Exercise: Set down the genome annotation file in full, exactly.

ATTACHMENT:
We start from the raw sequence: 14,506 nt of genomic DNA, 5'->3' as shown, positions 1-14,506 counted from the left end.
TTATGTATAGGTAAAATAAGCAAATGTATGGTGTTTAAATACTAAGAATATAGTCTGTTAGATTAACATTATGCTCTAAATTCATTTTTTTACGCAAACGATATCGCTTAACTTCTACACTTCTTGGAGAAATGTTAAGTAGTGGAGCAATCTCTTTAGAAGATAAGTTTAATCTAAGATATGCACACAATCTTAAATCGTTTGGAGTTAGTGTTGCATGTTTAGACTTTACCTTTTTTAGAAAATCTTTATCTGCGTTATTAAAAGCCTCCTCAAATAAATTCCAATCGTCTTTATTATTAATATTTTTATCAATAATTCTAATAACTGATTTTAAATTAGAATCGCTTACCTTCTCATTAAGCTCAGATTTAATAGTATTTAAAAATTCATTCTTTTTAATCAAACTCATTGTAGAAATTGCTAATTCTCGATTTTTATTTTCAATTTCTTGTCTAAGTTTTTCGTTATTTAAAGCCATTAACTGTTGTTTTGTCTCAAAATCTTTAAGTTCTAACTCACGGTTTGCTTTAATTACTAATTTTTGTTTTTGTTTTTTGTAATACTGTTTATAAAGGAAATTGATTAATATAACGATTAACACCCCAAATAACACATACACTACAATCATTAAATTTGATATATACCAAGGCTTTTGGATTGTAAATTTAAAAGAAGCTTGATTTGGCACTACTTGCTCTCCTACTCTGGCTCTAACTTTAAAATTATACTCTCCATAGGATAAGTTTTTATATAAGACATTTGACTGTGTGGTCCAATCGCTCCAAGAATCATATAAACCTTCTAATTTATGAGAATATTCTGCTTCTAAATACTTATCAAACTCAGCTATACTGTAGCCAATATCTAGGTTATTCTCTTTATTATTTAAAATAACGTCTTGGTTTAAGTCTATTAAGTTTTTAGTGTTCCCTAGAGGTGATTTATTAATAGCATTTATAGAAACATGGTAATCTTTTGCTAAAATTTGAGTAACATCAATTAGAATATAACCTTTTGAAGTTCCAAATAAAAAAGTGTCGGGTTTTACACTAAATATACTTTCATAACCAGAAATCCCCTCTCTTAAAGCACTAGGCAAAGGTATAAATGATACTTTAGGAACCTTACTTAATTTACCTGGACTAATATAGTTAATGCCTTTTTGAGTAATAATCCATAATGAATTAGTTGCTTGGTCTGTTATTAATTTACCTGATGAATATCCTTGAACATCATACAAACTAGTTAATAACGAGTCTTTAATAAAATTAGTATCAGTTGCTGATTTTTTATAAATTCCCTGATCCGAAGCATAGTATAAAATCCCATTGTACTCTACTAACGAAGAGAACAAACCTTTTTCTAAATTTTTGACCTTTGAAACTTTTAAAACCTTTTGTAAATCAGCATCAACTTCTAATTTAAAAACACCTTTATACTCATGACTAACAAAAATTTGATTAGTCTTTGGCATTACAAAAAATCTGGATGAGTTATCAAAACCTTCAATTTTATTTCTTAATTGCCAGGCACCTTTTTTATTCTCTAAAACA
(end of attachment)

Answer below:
We start from the raw sequence: 14,506 nt of genomic DNA, 5'->3' as shown, positions 1-14,506 counted from the left end.
TTATGTATAGGTAAAATAAGCAAATGTATGGTGTTTAAATACTAAGAATATAGTCTGTTAGATTAACATTATGCTCTAAATTCATTTTTTTACGCAAACGATATCGCTTAACTTCTACACTTCTTGGAGAAATGTTAAGTAGTGGAGCAATCTCTTTAGAAGATAAGTTTAATCTAAGATATGCACACAATCTTAAATCGTTTGGAGTTAGTGTTGCATGTTTAGACTTTACCTTTTTTAGAAAATCTTTATCTGCGTTATTAAAAGCCTCCTCAAATAAATTCCAATCGTCTTTATTATTAATATTTTTATCAATAATTCTAATAACTGATTTTAAATTAGAATCGCTTACCTTCTCATTAAGCTCAGATTTAATAGTATTTAAAAATTCATTCTTTTTAATCAAACTCATTGTAGAAATTGCTAATTCTCGATTTTTATTTTCAATTTCTTGTCTAAGTTTTTCGTTATTTAAAGCCATTAACTGTTGTTTTGTCTCAAAATCTTTAAGTTCTAACTCACGGTTTGCTTTAATTACTAATTTTTGTTTTTGTTTTTTGTAATACTGTTTATAAAGGAAATTGATTAATATAACGATTAACACCCCAAATAACACATACACTACAATCATTAAATTTGATATATACCAAGGCTTTTGGATTGTAAATTTAAAAGAAGCTTGATTTGGCACTACTTGCTCTCCTACTCTGGCTCTAACTTTAAAATTATACTCTCCATAGGATAAGTTTTTATATAAGACATTTGACTGTGTGGTCCAATCGCTCCAAGAATCATATAAACCTTCTAATTTATGAGAATATTCTGCTTCTAAATACTTATCAAACTCAGCTATACTGTAGCCAATATCTAGGTTATTCTCTTTATTATTTAAAATAACGTCTTGGTTTAAGTCTATTAAGTTTTTAGTGTTCCCTAGAGGTGATTTATTAATAGCATTTATAGAAACATGGTAATCTTTTGCTAAAATTTGAGTAACATCAATTAGAATATAACCTTTTGAAGTTCCAAATAAAAAAGTGTCGGGTTTTACACTAAATATACTTTCATAACCAGAAATCCCCTCTCTTAAAGCACTAGGCAAAGGTATAAATGATACTTTAGGAACCTTACTTAATTTACCTGGACTAATATAGTTAATGCCTTTTTGAGTAATAATCCATAATGAATTAGTTGCTTGGTCTGTTATTAATTTACCTGATGAATATCCTTGAACATCATACAAACTAGTTAATAACGAGTCTTTAATAAAATTAGTATCAGTTGCTGATTTTTTATAAATTCCCTGATCCGAAGCATAGTATAAAATCCCATTGTACTCTACTAACGAAGAGAACAAACCTTTTTCTAAATTTTTGACCTTTGAAACTTTTAAAACCTTTTGTAAATCAGCATCAACTTCTAATTTAAAAACACCTTTATACTCATGACTAACAAAAATTTGATTAGTCTTTGGCATTACAAAAAATCTGGATGAGTTATCAAAACCTTCAATTTTATTTCTTAATTGCCAGGCACCTTTTTTATTCTCTAAAACA